• To clarify the second one, once you figure out that Rhythm Rally and Dog Ninja basically go at the exact same rhythm, the beginning turns into a matter of flicking at a constant pace. It's towards the end, and the game gradually starts to speed up, that things turn sour real quick.
  • That One Level:
    • Fireworks and The Bon Dance in the first game. Fillbots, Rhythm Rally, and Big Rock Finish in the second.
    • Try to get Perfect in Rhythm Rally 2.
    • Love Lizards gets a lot of flack not only because it's repetitive, but the controls tend to be over or underresponsive (depending on which one you don't want it to be).
    • Fever has Love Rap, which ends up comprising the last twonote  medals most people get, mostly due to the rather unusual timing of the sequences (to the point where listening to the audio alone frequently produces worse results than trying to figure out the visual cues on each action). The relevant Remixes are comparably easier.
    • Also any part with the Tap Troupe. The major reason is that the rhythm you need to use to exit the triplet (the bounce-bounce section) is different based on how long the section lasted. You need to either end with another triplet or change to an eighth note. One particularly nasty change actually requires you to wait for about three-eighths before making the final step! Remix 7 has the same difficulty because of this.
    • Shrimp Shuffle is notable for two things. One is that the game counts the beats for you and it's still a pain in the crotch ("1, 2, 3! 3, 2..." *player presses button* "...1!" *miss*); the other is that when the shrimps pause, their shout of "Together!" is delayed, which doesn't actually change the rhythm - but interrupts the voice counting the beats, which makes it very easy to get confused.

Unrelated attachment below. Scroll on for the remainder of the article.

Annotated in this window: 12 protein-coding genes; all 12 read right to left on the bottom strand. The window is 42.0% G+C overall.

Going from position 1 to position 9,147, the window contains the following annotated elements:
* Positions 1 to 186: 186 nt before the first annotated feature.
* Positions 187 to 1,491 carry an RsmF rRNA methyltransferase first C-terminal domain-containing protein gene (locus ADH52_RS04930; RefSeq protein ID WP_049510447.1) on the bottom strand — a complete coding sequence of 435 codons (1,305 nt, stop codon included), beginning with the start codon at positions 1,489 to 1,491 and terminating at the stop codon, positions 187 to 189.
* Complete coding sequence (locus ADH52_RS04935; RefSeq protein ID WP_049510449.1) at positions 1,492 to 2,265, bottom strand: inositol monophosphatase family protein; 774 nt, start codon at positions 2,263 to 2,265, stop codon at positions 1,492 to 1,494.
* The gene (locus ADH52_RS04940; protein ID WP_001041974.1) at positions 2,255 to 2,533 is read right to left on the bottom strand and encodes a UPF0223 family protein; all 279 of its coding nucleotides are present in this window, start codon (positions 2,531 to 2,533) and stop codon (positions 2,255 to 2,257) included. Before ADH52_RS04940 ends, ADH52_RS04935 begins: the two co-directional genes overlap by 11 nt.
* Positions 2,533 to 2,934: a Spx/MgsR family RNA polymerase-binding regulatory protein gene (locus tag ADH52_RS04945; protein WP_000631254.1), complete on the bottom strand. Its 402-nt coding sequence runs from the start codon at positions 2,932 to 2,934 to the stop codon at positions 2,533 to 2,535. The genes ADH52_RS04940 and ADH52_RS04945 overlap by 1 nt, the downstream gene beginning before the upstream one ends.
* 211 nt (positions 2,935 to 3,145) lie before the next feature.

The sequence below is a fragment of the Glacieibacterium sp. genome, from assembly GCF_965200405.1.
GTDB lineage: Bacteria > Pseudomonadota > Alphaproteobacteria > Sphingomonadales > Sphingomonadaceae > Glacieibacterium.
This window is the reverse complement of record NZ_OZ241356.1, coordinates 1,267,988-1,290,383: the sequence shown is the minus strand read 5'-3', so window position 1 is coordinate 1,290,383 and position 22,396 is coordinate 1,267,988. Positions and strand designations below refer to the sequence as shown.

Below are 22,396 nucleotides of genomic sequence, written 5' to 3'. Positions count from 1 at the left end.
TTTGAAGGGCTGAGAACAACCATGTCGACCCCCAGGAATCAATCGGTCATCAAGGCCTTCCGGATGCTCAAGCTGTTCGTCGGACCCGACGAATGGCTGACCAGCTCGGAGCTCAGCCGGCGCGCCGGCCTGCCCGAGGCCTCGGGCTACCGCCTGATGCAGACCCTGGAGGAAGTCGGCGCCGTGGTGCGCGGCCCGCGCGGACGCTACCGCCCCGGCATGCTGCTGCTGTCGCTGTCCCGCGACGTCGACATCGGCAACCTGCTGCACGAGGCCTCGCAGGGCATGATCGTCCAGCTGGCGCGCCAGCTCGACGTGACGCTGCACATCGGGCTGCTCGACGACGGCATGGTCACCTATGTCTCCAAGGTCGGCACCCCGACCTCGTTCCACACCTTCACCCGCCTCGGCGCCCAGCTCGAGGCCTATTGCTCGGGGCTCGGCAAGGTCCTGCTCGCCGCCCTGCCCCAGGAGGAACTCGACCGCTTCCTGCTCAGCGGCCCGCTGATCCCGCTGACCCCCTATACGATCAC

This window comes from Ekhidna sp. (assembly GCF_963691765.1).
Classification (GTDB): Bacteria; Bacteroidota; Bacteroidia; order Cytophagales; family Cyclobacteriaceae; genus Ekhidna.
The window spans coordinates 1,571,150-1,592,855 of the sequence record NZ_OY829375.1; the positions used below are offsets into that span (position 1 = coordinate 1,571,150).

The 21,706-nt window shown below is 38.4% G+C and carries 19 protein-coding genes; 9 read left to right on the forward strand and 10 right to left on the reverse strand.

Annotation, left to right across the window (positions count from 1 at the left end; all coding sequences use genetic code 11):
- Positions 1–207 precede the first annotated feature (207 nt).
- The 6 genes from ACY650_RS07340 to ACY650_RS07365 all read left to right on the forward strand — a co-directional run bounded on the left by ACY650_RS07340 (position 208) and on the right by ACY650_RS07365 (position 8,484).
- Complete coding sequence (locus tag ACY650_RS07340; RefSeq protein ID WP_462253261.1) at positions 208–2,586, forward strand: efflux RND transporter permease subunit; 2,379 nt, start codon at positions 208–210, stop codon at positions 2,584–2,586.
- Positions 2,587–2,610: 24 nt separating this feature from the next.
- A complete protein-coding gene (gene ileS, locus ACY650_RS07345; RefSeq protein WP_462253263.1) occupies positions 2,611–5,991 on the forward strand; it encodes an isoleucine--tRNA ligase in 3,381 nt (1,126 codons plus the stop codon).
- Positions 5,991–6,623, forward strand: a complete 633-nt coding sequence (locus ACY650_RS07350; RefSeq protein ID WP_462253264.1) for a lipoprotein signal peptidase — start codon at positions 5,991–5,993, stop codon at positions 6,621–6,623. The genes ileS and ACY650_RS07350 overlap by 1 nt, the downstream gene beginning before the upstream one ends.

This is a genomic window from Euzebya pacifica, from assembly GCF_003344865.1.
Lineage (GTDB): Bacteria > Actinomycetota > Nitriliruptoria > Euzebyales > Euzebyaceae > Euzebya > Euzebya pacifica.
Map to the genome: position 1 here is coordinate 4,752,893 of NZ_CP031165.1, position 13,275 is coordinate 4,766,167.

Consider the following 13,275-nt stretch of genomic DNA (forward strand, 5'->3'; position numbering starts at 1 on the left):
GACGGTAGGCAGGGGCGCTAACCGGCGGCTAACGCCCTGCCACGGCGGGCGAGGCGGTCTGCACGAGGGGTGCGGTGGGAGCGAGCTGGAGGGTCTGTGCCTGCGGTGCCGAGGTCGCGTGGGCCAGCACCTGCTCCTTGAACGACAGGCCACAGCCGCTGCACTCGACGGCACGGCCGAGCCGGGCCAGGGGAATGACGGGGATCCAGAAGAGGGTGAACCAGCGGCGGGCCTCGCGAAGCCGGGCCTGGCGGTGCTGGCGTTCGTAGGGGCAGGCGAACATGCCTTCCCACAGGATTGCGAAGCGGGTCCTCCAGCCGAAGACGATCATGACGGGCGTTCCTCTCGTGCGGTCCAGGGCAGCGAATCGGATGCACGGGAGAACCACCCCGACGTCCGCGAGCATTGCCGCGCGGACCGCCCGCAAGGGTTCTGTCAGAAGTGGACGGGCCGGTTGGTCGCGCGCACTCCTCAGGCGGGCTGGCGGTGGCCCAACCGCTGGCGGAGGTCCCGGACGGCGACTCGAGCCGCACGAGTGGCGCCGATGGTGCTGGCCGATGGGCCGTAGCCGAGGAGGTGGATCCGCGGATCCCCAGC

• Woe betide the fool who attempts to get a Perfect on Working Dough 2, which has nasty, off-beat patterns and entire sections with almost no accompanying music. And then it combines the two towards the end. Good luck with that.
  • Uncanny Valley:
    • The giraffe from Tengoku's Tap Trial, but even more so in the Fever remake. It stares towards the player throughout the entire song, without blinking or bobbing along to the music. And if you get a superb, it continues staring in the victory image.
    • And if that didn't freak you out enough, Super Tap Trial originally had this charming fellow watching you before he was thankfully Dummied Out. Sweet dreams.
  • Viewer Gender Confusion:
    • So, is the second rocker a girl or a guy? The Try Again message for Rockers has the first rocker call the second "man", but for rock stars, "man" could be a gender-neutral term. Maybe the second rocker shares the player's gender?
    • Also, the kid whose pinwheel got stolen in the Fever version of Samurai Slice is called "Pinwheel Boy", but...
  • Woolseyism: The dub of Fever has been fairly well-received, especially in comparison to the DS version.